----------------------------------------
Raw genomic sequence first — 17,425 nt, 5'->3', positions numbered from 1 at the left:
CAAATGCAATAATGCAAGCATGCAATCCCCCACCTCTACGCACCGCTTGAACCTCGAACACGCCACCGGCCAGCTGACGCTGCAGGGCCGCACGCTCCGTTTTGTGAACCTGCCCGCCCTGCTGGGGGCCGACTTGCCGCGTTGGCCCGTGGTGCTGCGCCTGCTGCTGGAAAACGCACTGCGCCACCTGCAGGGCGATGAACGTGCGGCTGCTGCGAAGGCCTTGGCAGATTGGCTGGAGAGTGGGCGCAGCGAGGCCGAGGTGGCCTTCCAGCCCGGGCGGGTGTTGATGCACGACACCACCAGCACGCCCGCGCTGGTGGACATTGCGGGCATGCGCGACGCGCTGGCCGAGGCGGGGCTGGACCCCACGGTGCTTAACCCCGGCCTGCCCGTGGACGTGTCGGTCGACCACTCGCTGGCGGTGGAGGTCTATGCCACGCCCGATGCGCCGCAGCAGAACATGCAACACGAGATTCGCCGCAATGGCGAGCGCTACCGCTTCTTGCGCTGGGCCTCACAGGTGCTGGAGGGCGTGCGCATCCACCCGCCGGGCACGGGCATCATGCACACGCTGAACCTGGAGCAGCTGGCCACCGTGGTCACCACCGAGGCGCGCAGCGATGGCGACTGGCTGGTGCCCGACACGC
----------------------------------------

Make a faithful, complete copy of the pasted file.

Raw genomic sequence first — 17,425 nt, 5'->3', positions numbered from 1 at the left:
CAAATGCAATAATGCAAGCATGCAATCCCCCACCTCTACGCACCGCTTGAACCTCGAACACGCCACCGGCCAGCTGACGCTGCAGGGCCGCACGCTCCGTTTTGTGAACCTGCCCGCCCTGCTGGGGGCCGACTTGCCGCGTTGGCCCGTGGTGCTGCGCCTGCTGCTGGAAAACGCACTGCGCCACCTGCAGGGCGATGAACGTGCGGCTGCTGCGAAGGCCTTGGCAGATTGGCTGGAGAGTGGGCGCAGCGAGGCCGAGGTGGCCTTCCAGCCCGGGCGGGTGTTGATGCACGACACCACCAGCACGCCCGCGCTGGTGGACATTGCGGGCATGCGCGACGCGCTGGCCGAGGCGGGGCTGGACCCCACGGTGCTTAACCCCGGCCTGCCCGTGGACGTGTCGGTCGACCACTCGCTGGCGGTGGAGGTCTATGCCACGCCCGATGCGCCGCAGCAGAACATGCAACACGAGATTCGCCGCAATGGCGAGCGCTACCGCTTCTTGCGCTGGGCCTCACAGGTGCTGGAGGGCGTGCGCATCCACCCGCCGGGCACGGGCATCATGCACACGCTGAACCTGGAGCAGCTGGCCACCGTGGTCACCACCGAGGCGCGCAGCGATGGCGACTGGCTGGTGCCCGACACGC